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Posters

Retinoblastoma incidence trends in Singapore from 1968 to 2012- data from the Singapore cancer registry

Poster Details

First Author: E.Chan SINGAPORE

Co Author(s):    L. Shen   G. Sundar   C. Chee            0   0 0   0 0   0 0   0 0

Abstract Details



Purpose:

No recent epidemiologic data is available for retinoblastoma in Asians. This study aims to evaluate long-term trends in retinoblastoma incidence by demographic factors in Singapore from 1968 to 2012.

Setting:

Population-based registry data. The Singapore Cancer Registry database was evaluated for retinoblastoma incidence rates by gender, ethnicity, and year of diagnosis for four consecutive 10-year time intervals: 1968 to 1978, 1979 to 1989, 1990 to 2000, and 2001 to 2012.

Methods:

The Singapore Cancer Registry database was evaluated for retinoblastoma incidence rates by gender, ethnicity, and year of diagnosis for four consecutive 10-year time intervals: 1968 to 1978, 1979 to 1989, 1990 to 2000, and 2001 to 2012. Percent change in incidence and incidence rate ratios (IRR) were evaluated.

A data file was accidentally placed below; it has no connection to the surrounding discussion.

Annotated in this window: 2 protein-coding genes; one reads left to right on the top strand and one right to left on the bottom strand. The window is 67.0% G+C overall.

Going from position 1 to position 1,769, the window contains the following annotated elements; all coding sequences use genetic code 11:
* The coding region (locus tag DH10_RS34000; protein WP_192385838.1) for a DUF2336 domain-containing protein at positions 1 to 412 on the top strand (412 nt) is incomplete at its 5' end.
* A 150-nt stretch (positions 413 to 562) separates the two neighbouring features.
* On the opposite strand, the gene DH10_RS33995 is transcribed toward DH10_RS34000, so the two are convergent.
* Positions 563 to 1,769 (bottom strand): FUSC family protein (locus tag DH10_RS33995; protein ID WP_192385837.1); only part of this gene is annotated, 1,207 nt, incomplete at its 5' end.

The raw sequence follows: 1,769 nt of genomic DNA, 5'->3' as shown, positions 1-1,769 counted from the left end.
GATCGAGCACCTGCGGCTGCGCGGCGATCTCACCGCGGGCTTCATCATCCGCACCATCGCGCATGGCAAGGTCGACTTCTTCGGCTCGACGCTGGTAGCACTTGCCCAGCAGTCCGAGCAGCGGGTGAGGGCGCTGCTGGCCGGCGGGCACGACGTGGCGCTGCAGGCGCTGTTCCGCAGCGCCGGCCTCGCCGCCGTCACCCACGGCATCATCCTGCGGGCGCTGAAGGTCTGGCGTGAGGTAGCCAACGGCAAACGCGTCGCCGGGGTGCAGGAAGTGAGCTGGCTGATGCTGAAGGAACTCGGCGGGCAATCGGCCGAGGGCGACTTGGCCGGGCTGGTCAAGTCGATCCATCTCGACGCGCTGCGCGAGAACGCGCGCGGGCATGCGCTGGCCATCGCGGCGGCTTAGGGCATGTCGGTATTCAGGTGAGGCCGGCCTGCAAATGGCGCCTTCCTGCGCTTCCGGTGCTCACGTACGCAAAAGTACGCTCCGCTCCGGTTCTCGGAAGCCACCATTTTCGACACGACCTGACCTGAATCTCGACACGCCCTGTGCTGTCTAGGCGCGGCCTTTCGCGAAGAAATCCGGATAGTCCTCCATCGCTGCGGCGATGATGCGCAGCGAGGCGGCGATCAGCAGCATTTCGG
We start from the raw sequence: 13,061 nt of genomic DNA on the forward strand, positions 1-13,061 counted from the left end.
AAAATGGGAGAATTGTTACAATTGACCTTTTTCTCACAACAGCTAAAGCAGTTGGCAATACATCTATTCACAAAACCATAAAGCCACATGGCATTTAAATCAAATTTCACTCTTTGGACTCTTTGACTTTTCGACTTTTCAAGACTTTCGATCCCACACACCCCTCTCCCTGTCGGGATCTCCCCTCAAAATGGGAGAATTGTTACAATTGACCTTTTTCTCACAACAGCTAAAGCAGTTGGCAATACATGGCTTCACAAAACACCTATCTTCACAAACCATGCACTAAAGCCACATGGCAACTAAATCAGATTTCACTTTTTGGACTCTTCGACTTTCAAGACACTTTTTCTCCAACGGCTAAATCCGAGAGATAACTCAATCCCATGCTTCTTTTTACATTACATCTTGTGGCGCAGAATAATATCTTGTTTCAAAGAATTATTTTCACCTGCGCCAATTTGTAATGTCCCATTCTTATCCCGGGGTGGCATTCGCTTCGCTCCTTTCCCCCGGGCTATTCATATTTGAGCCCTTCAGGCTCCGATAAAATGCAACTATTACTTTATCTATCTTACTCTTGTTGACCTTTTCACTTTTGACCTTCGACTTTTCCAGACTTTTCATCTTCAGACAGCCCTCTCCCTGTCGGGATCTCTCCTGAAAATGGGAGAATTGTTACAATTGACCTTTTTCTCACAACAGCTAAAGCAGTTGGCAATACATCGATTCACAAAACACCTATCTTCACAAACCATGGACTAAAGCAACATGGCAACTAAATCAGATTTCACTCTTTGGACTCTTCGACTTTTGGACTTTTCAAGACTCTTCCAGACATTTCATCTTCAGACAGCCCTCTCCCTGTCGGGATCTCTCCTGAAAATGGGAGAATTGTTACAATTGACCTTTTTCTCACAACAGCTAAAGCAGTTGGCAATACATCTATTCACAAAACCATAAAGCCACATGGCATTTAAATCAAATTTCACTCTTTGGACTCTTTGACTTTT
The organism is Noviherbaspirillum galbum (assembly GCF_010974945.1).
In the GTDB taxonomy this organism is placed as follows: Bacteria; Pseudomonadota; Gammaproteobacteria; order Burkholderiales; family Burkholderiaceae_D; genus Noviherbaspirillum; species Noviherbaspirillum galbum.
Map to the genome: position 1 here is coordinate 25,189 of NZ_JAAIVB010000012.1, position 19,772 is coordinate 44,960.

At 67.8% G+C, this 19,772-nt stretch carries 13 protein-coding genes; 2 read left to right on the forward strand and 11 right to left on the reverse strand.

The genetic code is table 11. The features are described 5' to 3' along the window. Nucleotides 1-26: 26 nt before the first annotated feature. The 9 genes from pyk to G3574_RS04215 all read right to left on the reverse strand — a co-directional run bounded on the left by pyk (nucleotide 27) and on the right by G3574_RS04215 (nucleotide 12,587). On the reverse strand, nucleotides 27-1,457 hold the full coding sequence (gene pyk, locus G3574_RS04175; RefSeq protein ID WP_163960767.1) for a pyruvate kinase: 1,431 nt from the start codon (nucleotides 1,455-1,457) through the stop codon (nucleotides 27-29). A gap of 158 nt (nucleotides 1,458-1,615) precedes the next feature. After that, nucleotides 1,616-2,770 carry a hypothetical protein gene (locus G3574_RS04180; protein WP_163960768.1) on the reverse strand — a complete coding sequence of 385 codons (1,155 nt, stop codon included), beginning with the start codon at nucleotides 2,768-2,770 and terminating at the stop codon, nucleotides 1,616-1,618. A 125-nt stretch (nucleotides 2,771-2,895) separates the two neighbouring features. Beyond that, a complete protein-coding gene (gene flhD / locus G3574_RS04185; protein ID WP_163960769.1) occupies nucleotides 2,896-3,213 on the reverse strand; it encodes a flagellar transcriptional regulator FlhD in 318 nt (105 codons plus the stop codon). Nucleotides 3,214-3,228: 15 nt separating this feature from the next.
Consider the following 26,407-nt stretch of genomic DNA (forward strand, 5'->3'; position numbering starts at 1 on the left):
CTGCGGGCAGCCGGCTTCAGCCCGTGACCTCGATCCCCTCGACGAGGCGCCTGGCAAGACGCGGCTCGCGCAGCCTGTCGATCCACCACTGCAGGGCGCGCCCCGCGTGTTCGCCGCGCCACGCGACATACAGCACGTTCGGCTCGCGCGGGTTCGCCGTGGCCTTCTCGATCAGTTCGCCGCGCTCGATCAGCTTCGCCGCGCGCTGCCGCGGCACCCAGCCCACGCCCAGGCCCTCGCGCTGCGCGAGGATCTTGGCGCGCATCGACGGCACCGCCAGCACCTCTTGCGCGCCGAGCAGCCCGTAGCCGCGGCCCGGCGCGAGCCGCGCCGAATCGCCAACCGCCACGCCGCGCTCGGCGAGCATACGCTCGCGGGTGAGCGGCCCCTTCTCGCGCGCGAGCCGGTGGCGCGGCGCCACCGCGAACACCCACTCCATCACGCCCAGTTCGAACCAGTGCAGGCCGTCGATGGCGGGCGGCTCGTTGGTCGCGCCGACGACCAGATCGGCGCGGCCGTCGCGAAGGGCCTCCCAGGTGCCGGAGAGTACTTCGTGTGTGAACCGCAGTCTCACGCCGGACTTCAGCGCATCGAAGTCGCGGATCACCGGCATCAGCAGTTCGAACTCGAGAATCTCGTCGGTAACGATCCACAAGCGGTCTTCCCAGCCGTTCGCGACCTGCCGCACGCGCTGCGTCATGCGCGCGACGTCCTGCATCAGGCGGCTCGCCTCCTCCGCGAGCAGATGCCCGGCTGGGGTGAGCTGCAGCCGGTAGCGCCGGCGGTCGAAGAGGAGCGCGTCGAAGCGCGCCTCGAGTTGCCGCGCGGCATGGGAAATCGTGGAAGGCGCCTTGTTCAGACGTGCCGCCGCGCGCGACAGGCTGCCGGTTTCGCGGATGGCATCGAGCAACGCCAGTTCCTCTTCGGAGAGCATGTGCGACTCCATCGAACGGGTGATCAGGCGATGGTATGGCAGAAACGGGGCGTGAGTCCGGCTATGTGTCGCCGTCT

Results:

There were 119 children aged <21 years with retinoblastoma. Overall retinoblastoma incidence increased 44.8% from 1968 to 1978, but remained stable from 1979 to 2012. There was a slight female predominance from 1968 to 1978 (IRR 1.45) and recently from 2000 to 2012 (IRR 1.36), but a slight male predominance from 1978 to 1979 (IRR 0.92) and from 1989 to 1999 (IRR 0.63). This was due to a 58.8% increase in female incidence and 25.7% decrease in male incidence from 2000 to 2012. Over all four time periods, retinoblastoma incidence was uniformly higher in Malay than Chinese children (range of IRR: 1.20 to 2.21). The incidence was stable in Chinese (range: 5.1 to 9.9 per 1,000,000 persons) and Malays (range: 11.4 to 15.0 per 1,000,000 persons), but showed greater fluctuation in Indians (range: 0 to 38.9 per 1,000,000 persons).

Conclusions:

Over the last 30 years, retinoblastoma incidence in Singapore has remained stable. Gender and racial factors may have an effect on retinoblastoma risk in this population.

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